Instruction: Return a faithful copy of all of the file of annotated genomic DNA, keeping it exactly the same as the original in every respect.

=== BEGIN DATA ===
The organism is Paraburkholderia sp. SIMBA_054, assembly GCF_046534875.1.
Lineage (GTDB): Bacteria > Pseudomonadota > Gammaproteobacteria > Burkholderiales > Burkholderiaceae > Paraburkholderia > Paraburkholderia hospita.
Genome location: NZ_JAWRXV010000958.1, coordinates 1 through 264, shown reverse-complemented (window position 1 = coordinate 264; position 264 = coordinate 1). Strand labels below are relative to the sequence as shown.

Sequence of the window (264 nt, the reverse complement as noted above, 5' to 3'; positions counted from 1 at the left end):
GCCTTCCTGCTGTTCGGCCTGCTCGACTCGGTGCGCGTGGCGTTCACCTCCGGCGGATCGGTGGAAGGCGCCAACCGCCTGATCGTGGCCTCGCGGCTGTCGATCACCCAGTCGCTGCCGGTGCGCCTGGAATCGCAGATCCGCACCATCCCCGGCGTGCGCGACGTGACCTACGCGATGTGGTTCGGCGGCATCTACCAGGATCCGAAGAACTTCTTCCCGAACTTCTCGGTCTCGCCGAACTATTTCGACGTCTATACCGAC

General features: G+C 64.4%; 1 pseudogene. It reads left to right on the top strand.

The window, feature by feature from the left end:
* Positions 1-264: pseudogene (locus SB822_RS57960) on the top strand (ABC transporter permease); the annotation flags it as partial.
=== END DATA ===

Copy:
The organism is Paraburkholderia sp. SIMBA_054, assembly GCF_046534875.1.
Lineage (GTDB): Bacteria > Pseudomonadota > Gammaproteobacteria > Burkholderiales > Burkholderiaceae > Paraburkholderia > Paraburkholderia hospita.
Genome location: NZ_JAWRXV010000958.1, coordinates 1 through 264, shown reverse-complemented (window position 1 = coordinate 264; position 264 = coordinate 1). Strand labels below are relative to the sequence as shown.

Sequence of the window (264 nt, the reverse complement as noted above, 5' to 3'; positions counted from 1 at the left end):
GCCTTCCTGCTGTTCGGCCTGCTCGACTCGGTGCGCGTGGCGTTCACCTCCGGCGGATCGGTGGAAGGCGCCAACCGCCTGATCGTGGCCTCGCGGCTGTCGATCACCCAGTCGCTGCCGGTGCGCCTGGAATCGCAGATCCGCACCATCCCCGGCGTGCGCGACGTGACCTACGCGATGTGGTTCGGCGGCATCTACCAGGATCCGAAGAACTTCTTCCCGAACTTCTCGGTCTCGCCGAACTATTTCGACGTCTATACCGAC

General features: G+C 64.4%; 1 pseudogene. It reads left to right on the top strand.

The window, feature by feature from the left end:
* Positions 1-264: pseudogene (locus SB822_RS57960) on the top strand (ABC transporter permease); the annotation flags it as partial.